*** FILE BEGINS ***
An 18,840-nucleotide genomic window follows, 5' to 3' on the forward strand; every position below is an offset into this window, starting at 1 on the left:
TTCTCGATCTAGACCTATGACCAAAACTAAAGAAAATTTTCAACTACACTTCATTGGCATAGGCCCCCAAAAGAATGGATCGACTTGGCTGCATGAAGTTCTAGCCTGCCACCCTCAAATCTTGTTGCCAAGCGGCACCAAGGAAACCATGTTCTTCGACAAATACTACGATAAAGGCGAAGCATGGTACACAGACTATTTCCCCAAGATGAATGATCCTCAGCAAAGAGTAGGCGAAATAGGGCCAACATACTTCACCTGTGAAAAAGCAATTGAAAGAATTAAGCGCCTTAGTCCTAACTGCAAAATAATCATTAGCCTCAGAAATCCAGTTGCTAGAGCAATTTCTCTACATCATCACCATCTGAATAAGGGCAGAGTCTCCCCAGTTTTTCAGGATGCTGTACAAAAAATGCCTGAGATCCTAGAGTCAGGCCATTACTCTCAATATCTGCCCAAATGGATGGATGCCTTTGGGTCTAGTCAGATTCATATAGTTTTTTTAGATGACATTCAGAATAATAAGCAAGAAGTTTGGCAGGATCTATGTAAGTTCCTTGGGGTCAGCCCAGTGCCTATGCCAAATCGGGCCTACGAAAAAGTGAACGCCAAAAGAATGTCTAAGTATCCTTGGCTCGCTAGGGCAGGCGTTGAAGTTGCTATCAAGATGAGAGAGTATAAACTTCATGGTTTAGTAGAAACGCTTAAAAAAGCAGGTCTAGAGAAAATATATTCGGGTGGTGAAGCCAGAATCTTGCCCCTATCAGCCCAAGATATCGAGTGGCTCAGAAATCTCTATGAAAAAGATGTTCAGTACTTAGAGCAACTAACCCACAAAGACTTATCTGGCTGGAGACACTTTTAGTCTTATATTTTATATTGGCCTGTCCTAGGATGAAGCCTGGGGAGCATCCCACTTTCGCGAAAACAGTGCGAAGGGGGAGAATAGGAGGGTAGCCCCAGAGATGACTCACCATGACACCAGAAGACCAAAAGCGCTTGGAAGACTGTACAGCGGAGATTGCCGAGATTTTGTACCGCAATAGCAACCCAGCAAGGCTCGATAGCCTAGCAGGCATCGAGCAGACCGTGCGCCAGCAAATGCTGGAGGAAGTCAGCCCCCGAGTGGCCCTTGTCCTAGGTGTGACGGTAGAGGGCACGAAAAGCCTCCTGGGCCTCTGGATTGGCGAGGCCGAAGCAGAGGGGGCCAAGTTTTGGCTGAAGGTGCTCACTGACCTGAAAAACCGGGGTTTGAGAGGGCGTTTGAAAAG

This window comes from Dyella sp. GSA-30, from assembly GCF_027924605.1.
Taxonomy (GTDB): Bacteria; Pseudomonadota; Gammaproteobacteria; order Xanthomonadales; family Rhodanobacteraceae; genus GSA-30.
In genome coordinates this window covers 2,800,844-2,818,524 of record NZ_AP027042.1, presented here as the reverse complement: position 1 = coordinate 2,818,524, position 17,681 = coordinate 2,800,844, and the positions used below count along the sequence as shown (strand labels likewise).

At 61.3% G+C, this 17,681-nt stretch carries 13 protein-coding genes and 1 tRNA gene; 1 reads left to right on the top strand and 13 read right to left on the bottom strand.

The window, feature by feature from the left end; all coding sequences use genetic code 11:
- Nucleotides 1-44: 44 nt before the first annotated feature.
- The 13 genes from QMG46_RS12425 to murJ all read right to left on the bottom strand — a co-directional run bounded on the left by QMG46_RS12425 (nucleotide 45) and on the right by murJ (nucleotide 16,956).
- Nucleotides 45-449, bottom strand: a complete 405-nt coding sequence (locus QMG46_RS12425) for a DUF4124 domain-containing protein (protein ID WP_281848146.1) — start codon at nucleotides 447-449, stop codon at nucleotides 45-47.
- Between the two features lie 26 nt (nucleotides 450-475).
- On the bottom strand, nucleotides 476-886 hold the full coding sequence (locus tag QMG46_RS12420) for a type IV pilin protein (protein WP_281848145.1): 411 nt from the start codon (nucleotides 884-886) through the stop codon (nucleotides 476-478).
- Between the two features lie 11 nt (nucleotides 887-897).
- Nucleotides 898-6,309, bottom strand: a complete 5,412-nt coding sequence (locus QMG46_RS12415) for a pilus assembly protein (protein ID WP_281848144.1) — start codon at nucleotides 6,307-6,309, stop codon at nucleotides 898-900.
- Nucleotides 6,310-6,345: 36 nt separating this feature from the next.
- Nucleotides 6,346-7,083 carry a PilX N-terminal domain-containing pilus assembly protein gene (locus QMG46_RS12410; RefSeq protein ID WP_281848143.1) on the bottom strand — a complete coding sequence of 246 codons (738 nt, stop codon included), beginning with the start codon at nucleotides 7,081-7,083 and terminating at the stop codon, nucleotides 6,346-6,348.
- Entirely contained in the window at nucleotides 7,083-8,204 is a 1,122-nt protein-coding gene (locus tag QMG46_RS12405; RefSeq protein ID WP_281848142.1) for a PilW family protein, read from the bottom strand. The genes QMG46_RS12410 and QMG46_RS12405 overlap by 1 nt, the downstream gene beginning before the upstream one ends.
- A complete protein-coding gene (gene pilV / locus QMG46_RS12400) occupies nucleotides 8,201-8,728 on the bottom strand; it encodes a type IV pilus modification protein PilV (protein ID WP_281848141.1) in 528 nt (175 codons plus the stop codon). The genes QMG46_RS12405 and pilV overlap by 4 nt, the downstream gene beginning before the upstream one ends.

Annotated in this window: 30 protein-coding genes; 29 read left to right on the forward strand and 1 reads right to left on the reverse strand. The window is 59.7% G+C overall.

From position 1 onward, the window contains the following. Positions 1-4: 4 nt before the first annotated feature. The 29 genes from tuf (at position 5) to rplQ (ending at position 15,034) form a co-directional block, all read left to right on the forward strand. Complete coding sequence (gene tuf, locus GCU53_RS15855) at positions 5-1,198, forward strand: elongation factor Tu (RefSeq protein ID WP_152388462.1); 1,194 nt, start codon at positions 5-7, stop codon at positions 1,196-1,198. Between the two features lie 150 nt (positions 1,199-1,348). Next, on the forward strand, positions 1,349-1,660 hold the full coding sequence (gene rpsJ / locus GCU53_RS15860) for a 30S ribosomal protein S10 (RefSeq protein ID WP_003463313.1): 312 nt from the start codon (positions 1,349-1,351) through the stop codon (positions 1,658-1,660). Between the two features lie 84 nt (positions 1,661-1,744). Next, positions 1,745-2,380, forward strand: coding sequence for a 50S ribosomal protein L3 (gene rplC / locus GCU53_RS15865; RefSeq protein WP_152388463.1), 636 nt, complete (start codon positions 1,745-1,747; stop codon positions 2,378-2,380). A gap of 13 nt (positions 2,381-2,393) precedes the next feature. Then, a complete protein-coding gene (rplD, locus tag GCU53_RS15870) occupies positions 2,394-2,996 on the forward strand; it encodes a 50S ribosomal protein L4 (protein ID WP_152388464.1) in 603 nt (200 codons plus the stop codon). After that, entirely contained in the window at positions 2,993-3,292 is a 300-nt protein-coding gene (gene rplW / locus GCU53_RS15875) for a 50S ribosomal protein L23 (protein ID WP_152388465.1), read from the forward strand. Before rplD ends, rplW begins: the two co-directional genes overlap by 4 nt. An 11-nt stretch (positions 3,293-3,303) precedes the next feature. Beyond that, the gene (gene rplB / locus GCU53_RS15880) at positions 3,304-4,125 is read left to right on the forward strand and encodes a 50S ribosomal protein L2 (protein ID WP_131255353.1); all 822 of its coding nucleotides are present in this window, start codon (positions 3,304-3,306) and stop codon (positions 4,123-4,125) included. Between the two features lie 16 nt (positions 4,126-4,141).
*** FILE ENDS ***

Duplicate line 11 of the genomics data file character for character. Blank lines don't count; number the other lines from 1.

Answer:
- Between the two features lie 26 nt (nucleotides 450-475).